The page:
Wednesday, July 23, 2014

Michael Ruse's Ethics

Notre Dame philosopher Gary Gutting recently interviewed atheist philosopher Michael Ruse for his series of interviews at the New York Times Opinionator blog. At one point in the exchange Gutting asked Ruse about his views on the relationship between religion and morality.

Gutting asked, "Is one of religion’s merits that it provides a foundation (intellectual and practical) for morality through the idea of God as divine lawgiver?" To which Ruse replied,
I am on record as an “evolutionary skeptic.” I don’t deny substantive morality — you ought to return your library books on time — but I do deny objective foundations. I think morality is a collective illusion, genetic in origin, that makes us good cooperators. And I would add that being good cooperators makes each one of us individually better off in the struggle for existence. If we are nice to other people, they are much more likely to be nice to us in return.

However, as the philosopher J.L. Mackie used to argue, I think we “objectify” substantive ethics — we think it objectively the case that we ought return library books on time. But we do this (or rather our genes make us do this) because if we didn’t we would all start to cheat and substantive ethics would collapse to the ground. So I don’t buy the moral argument for the existence of God. I think you can have all of the morality you need without God.
Ruse's response raises several questions. If morality is merely a set of "substantive" rules that we ought to follow if we want other people to treat us well, what if I can get along perfectly well in the "struggle for existence" without following these rules? Would it be wrong for me to ignore them? What if it actually promotes my chances for evolutionary success to flout the rules, would it be wrong to flout them? What if I don't give a fig for my evolutionary success, why should I follow those rules?

Consider a concrete example. I choose to ignore, let us say, the suffering of children in some other part of the world. I'm in a position to help them, I even present myself to others as one who is helping them, but in fact am not. Am I doing anything wrong by ignoring them? What obligates me to help them? Why is it wrong to pose as their benefactor when in fact I am not? On Ruse's view why is it wrong to refuse to help others who will never be in a position to ever return the favor?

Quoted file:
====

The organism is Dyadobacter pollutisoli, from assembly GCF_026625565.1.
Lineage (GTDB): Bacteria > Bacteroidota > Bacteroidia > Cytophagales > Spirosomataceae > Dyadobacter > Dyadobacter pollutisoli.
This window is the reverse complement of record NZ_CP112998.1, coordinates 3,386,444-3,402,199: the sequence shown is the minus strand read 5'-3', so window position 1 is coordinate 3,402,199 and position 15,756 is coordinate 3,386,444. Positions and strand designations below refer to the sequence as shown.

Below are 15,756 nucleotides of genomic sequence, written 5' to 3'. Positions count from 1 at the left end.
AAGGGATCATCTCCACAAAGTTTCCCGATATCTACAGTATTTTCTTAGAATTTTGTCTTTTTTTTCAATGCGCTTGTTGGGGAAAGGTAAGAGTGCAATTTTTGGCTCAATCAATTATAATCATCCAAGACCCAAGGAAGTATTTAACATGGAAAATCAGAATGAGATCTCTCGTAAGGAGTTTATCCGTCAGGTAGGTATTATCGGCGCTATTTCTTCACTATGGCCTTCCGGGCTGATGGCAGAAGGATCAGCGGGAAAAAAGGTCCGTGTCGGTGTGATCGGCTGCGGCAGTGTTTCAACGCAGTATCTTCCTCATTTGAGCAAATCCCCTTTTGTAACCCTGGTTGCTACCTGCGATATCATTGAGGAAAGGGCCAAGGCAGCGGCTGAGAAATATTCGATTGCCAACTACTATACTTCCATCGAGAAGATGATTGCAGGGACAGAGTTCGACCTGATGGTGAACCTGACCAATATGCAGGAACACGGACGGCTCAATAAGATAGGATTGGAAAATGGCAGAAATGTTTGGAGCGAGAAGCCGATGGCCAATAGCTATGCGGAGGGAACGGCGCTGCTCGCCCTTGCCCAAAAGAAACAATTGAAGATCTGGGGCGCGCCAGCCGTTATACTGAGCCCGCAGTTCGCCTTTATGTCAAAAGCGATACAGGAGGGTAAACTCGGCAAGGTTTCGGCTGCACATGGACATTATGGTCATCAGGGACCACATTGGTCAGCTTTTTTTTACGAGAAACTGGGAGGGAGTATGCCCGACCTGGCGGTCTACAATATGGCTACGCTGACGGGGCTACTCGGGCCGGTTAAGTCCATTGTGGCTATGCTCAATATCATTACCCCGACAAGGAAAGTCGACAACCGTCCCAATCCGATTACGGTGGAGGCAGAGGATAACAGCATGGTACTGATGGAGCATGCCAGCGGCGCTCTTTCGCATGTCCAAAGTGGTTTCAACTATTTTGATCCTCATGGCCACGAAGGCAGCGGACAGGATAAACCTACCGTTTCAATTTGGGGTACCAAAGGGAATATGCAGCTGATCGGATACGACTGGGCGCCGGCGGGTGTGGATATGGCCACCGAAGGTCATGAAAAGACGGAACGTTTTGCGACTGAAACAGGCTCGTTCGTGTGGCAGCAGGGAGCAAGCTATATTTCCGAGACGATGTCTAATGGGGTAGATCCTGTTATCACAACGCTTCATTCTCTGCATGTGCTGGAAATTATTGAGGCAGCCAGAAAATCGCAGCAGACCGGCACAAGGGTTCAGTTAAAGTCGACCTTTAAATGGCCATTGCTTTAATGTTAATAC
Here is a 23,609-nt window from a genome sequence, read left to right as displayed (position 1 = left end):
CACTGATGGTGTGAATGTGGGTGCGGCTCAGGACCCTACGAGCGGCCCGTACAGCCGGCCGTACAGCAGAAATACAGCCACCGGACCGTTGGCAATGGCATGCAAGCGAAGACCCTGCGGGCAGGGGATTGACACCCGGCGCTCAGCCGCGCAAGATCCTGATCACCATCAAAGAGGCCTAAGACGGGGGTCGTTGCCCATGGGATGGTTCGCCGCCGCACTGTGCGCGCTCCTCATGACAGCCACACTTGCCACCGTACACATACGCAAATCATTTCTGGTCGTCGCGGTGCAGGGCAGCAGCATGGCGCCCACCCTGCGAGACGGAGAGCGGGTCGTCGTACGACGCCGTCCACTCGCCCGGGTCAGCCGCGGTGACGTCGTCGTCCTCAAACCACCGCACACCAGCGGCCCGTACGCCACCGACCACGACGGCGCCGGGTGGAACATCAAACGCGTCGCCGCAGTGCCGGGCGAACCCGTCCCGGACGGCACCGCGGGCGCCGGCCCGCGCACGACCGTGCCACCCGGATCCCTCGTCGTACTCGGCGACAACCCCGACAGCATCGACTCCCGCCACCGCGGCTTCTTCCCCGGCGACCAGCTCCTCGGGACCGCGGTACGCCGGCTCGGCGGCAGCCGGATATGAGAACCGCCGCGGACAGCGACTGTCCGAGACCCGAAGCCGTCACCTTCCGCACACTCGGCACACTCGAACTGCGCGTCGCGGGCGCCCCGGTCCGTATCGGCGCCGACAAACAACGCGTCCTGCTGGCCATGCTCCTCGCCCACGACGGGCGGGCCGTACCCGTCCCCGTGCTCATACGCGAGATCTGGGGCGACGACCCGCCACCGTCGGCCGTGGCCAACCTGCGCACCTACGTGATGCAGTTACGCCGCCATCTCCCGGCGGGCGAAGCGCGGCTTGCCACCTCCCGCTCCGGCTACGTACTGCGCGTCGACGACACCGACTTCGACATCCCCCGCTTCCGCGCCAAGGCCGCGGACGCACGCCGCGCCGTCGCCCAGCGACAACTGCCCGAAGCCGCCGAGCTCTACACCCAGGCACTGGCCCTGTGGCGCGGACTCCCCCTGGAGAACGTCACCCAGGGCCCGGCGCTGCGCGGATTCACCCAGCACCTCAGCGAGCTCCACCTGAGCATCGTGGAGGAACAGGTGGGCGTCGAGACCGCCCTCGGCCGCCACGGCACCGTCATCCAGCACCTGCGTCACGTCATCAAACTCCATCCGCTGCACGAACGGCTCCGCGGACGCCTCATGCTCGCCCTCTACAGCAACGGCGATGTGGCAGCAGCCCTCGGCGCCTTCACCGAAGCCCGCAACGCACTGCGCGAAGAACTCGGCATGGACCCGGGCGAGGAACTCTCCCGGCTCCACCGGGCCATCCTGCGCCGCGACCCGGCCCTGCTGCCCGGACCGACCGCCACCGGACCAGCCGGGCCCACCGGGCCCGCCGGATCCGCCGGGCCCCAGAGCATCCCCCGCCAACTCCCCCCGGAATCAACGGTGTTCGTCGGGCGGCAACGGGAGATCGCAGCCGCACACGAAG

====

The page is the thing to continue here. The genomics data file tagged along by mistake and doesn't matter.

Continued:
Or consider a very powerful ruler who has life and death authority over his subjects. If no harm can come to him for anything he does, what's wrong, on Ruse's view, with such a man treating his political opponents cruelly? Imagine further that this man is able to deceive his people into thinking that he is in fact a kind and benevolent ruler when in fact behind the scenes he's a terribly cruel tyrant. Would Ruse think that would be wrong? It's hard to see how.

Ruse's position leads inevitably to egoism, the view that my good is the only good I need be concerned about. When he says that morality is an illusion that our genes create to get us to cooperate with each other he undercuts any ground for taking morality seriously. Why should we take an illusion seriously? Why should we think that a random, impersonal process like genetic evolution could ever impose a duty on us to behave one way rather than another?

Unless there is an objective moral law established by a transcendent moral authority able to enforce the law and hold us accountable to it there simply is no right or wrong behavior. There are only actions that some of us like and others dislike.

In other words, one can hold that it's wrong to be cruel or one can hold that there is no God (setting aside the matter of how we should properly conceptualize God), but what one cannot do is hold both of these propositions simultaneously. If one is true the other is false.

Atheist philosopher Richard Rorty saw this clearly. He famously observed that "For the secular man there's no answer to the question 'Why not be cruel?' "

On atheism, morality is nothing more than a set of subjective preferences and tastes, of no more significance than a person's preference of one flavor of ice cream over another. That being the case, when an atheist says anything more about another person's behavior than that they like it or don't like it, they're acting as if God exists while simultaneously denying that he does, and that's irrational.